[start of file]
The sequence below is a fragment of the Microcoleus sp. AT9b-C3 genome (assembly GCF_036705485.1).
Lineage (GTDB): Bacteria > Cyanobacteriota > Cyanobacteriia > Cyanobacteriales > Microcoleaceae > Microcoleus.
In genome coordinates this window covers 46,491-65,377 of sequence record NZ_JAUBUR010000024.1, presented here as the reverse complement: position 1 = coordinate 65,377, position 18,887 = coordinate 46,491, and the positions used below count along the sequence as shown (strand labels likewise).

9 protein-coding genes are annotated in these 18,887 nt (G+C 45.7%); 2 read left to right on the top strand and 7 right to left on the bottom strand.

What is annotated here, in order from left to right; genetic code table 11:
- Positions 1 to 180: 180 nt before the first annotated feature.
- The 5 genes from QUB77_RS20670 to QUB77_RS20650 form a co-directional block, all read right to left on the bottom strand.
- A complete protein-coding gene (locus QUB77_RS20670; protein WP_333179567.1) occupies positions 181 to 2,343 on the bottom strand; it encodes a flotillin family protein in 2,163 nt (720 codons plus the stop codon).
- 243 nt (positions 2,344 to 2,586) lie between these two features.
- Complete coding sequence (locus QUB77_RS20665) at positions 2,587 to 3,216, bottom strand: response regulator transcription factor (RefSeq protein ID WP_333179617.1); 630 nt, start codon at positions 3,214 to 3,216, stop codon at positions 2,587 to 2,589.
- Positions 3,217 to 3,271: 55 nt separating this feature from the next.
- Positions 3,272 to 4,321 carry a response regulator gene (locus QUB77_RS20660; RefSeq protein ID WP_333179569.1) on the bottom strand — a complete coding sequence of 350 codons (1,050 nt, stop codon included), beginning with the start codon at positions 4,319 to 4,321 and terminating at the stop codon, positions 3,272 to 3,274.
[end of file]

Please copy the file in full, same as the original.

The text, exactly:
The sequence below is a fragment of the Microcoleus sp. AT9b-C3 genome (assembly GCF_036705485.1).
Lineage (GTDB): Bacteria > Cyanobacteriota > Cyanobacteriia > Cyanobacteriales > Microcoleaceae > Microcoleus.
In genome coordinates this window covers 46,491-65,377 of sequence record NZ_JAUBUR010000024.1, presented here as the reverse complement: position 1 = coordinate 65,377, position 18,887 = coordinate 46,491, and the positions used below count along the sequence as shown (strand labels likewise).

9 protein-coding genes are annotated in these 18,887 nt (G+C 45.7%); 2 read left to right on the top strand and 7 right to left on the bottom strand.

What is annotated here, in order from left to right; genetic code table 11:
- Positions 1 to 180: 180 nt before the first annotated feature.
- The 5 genes from QUB77_RS20670 to QUB77_RS20650 form a co-directional block, all read right to left on the bottom strand.
- A complete protein-coding gene (locus QUB77_RS20670; protein WP_333179567.1) occupies positions 181 to 2,343 on the bottom strand; it encodes a flotillin family protein in 2,163 nt (720 codons plus the stop codon).
- 243 nt (positions 2,344 to 2,586) lie between these two features.
- Complete coding sequence (locus QUB77_RS20665) at positions 2,587 to 3,216, bottom strand: response regulator transcription factor (RefSeq protein ID WP_333179617.1); 630 nt, start codon at positions 3,214 to 3,216, stop codon at positions 2,587 to 2,589.
- Positions 3,217 to 3,271: 55 nt separating this feature from the next.
- Positions 3,272 to 4,321 carry a response regulator gene (locus QUB77_RS20660; RefSeq protein ID WP_333179569.1) on the bottom strand — a complete coding sequence of 350 codons (1,050 nt, stop codon included), beginning with the start codon at positions 4,319 to 4,321 and terminating at the stop codon, positions 3,272 to 3,274.